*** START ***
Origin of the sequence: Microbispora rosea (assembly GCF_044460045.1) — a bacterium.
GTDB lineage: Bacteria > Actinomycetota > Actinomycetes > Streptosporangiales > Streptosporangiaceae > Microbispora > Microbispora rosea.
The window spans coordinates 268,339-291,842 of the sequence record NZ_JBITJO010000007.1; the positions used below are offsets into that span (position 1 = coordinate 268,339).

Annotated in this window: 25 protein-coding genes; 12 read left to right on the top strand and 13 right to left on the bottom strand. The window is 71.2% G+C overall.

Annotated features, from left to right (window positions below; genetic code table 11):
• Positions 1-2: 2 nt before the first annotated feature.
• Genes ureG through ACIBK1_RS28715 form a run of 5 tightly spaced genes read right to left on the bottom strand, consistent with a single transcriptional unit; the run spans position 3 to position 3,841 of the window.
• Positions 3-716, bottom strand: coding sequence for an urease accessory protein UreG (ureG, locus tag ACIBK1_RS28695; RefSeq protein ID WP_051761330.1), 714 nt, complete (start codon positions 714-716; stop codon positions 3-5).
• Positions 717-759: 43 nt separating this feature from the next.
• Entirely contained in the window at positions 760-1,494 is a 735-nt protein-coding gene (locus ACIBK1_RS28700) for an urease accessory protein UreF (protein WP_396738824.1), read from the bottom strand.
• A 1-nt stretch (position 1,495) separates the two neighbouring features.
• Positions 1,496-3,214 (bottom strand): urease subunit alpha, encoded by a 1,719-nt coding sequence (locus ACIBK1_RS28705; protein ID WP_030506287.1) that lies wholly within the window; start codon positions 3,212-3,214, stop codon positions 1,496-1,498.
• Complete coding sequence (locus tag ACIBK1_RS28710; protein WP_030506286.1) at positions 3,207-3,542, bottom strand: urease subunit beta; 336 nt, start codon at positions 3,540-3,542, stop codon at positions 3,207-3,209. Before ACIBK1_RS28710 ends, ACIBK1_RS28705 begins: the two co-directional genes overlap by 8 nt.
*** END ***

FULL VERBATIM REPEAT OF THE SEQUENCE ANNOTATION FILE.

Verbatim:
Origin of the sequence: Microbispora rosea (assembly GCF_044460045.1) — a bacterium.
GTDB lineage: Bacteria > Actinomycetota > Actinomycetes > Streptosporangiales > Streptosporangiaceae > Microbispora > Microbispora rosea.
The window spans coordinates 268,339-291,842 of the sequence record NZ_JBITJO010000007.1; the positions used below are offsets into that span (position 1 = coordinate 268,339).

Annotated in this window: 25 protein-coding genes; 12 read left to right on the top strand and 13 right to left on the bottom strand. The window is 71.2% G+C overall.

Annotated features, from left to right (window positions below; genetic code table 11):
• Positions 1-2: 2 nt before the first annotated feature.
• Genes ureG through ACIBK1_RS28715 form a run of 5 tightly spaced genes read right to left on the bottom strand, consistent with a single transcriptional unit; the run spans position 3 to position 3,841 of the window.
• Positions 3-716, bottom strand: coding sequence for an urease accessory protein UreG (ureG, locus tag ACIBK1_RS28695; RefSeq protein ID WP_051761330.1), 714 nt, complete (start codon positions 714-716; stop codon positions 3-5).
• Positions 717-759: 43 nt separating this feature from the next.
• Entirely contained in the window at positions 760-1,494 is a 735-nt protein-coding gene (locus ACIBK1_RS28700) for an urease accessory protein UreF (protein WP_396738824.1), read from the bottom strand.
• A 1-nt stretch (position 1,495) separates the two neighbouring features.
• Positions 1,496-3,214 (bottom strand): urease subunit alpha, encoded by a 1,719-nt coding sequence (locus ACIBK1_RS28705; protein ID WP_030506287.1) that lies wholly within the window; start codon positions 3,212-3,214, stop codon positions 1,496-1,498.
• Complete coding sequence (locus tag ACIBK1_RS28710; protein WP_030506286.1) at positions 3,207-3,542, bottom strand: urease subunit beta; 336 nt, start codon at positions 3,540-3,542, stop codon at positions 3,207-3,209. Before ACIBK1_RS28710 ends, ACIBK1_RS28705 begins: the two co-directional genes overlap by 8 nt.